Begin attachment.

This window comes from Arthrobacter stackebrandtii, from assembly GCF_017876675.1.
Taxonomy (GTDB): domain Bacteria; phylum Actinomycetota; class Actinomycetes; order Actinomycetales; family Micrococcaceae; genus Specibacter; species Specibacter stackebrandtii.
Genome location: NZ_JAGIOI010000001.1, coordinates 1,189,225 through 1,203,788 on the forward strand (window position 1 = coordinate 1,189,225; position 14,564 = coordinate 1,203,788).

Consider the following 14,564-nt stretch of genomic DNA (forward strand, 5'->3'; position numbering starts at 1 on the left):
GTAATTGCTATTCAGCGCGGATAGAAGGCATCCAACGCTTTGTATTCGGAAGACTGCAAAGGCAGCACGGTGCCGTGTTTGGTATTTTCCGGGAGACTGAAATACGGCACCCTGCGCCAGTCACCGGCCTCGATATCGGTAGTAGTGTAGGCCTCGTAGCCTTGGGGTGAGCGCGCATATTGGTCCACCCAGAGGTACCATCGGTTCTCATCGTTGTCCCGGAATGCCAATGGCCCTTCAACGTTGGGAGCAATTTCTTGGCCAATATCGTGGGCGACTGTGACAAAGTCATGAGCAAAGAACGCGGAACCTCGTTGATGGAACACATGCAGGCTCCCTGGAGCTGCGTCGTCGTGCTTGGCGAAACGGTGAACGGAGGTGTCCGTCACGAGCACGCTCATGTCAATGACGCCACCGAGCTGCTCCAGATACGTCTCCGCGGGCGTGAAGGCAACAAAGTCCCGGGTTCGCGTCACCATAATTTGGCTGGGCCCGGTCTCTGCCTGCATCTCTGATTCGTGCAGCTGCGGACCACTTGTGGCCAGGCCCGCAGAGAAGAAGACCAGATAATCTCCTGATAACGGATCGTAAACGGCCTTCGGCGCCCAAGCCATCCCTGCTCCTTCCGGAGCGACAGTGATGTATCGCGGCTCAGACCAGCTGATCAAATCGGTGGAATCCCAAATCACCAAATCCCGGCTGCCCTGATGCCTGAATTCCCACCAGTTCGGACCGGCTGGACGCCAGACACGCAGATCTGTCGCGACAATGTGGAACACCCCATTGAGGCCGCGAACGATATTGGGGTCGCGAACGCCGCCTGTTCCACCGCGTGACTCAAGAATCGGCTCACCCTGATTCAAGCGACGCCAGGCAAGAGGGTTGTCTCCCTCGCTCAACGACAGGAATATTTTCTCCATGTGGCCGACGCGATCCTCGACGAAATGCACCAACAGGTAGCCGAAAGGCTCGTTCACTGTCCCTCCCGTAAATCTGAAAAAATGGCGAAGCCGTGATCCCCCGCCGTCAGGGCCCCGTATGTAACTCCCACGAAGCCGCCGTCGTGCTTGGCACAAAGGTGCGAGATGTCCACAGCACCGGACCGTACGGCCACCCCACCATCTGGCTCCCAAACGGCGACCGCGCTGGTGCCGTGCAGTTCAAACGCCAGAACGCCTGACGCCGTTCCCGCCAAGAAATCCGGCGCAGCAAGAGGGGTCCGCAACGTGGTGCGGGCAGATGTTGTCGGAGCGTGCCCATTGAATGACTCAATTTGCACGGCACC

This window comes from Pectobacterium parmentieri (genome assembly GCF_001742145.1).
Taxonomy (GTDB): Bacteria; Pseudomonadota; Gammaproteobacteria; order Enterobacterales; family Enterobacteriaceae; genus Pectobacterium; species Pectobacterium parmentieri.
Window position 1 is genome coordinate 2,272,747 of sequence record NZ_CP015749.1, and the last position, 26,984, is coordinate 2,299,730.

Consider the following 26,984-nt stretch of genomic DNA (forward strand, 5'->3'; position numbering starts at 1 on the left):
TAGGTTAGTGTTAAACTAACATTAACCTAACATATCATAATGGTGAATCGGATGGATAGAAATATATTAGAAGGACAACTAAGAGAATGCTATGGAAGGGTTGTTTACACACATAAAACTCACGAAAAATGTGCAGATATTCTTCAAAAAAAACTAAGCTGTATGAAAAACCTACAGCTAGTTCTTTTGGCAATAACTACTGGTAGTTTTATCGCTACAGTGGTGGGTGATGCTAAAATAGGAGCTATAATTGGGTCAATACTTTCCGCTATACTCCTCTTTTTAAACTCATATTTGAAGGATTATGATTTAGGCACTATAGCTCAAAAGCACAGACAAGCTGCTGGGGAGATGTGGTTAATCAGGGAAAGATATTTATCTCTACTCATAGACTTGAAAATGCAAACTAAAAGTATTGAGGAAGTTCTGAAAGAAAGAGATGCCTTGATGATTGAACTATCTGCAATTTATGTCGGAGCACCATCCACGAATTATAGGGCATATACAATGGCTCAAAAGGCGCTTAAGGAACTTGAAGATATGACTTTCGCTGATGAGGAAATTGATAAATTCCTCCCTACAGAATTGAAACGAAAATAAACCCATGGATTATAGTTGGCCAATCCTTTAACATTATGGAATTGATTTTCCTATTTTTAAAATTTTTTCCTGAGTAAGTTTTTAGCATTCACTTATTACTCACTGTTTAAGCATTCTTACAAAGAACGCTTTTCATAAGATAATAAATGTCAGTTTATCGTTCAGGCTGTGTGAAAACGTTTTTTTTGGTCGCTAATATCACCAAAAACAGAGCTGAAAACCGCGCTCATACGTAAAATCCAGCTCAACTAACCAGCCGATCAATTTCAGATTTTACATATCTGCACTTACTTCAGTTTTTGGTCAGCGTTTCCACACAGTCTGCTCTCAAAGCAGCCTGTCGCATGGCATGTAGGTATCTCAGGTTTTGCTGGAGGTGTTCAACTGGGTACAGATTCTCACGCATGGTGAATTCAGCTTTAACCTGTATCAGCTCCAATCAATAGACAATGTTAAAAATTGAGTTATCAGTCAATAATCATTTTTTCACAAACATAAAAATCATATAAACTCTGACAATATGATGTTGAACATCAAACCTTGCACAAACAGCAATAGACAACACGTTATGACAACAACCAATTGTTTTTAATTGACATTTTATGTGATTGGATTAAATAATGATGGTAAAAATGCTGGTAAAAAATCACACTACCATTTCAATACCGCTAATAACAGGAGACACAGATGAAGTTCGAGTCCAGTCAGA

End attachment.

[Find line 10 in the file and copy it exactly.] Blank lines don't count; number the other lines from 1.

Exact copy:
TAGGTTAGTGTTAAACTAACATTAACCTAACATATCATAATGGTGAATCGGATGGATAGAAATATATTAGAAGGACAACTAAGAGAATGCTATGGAAGGGTTGTTTACACACATAAAACTCACGAAAAATGTGCAGATATTCTTCAAAAAAAACTAAGCTGTATGAAAAACCTACAGCTAGTTCTTTTGGCAATAACTACTGGTAGTTTTATCGCTACAGTGGTGGGTGATGCTAAAATAGGAGCTATAATTGGGTCAATACTTTCCGCTATACTCCTCTTTTTAAACTCATATTTGAAGGATTATGATTTAGGCACTATAGCTCAAAAGCACAGACAAGCTGCTGGGGAGATGTGGTTAATCAGGGAAAGATATTTATCTCTACTCATAGACTTGAAAATGCAAACTAAAAGTATTGAGGAAGTTCTGAAAGAAAGAGATGCCTTGATGATTGAACTATCTGCAATTTATGTCGGAGCACCATCCACGAATTATAGGGCATATACAATGGCTCAAAAGGCGCTTAAGGAACTTGAAGATATGACTTTCGCTGATGAGGAAATTGATAAATTCCTCCCTACAGAATTGAAACGAAAATAAACCCATGGATTATAGTTGGCCAATCCTTTAACATTATGGAATTGATTTTCCTATTTTTAAAATTTTTTCCTGAGTAAGTTTTTAGCATTCACTTATTACTCACTGTTTAAGCATTCTTACAAAGAACGCTTTTCATAAGATAATAAATGTCAGTTTATCGTTCAGGCTGTGTGAAAACGTTTTTTTTGGTCGCTAATATCACCAAAAACAGAGCTGAAAACCGCGCTCATACGTAAAATCCAGCTCAACTAACCAGCCGATCAATTTCAGATTTTACATATCTGCACTTACTTCAGTTTTTGGTCAGCGTTTCCACACAGTCTGCTCTCAAAGCAGCCTGTCGCATGGCATGTAGGTATCTCAGGTTTTGCTGGAGGTGTTCAACTGGGTACAGATTCTCACGCATGGTGAATTCAGCTTTAACCTGTATCAGCTCCAATCAATAGACAATGTTAAAAATTGAGTTATCAGTCAATAATCATTTTTTCACAAACATAAAAATCATATAAACTCTGACAATATGATGTTGAACATCAAACCTTGCACAAACAGCAATAGACAACACGTTATGACAACAACCAATTGTTTTTAATTGACATTTTATGTGATTGGATTAAATAATGATGGTAAAAATGCTGGTAAAAAATCACACTACCATTTCAATACCGCTAATAACAGGAGACACAGATGAAGTTCGAGTCCAGTCAGA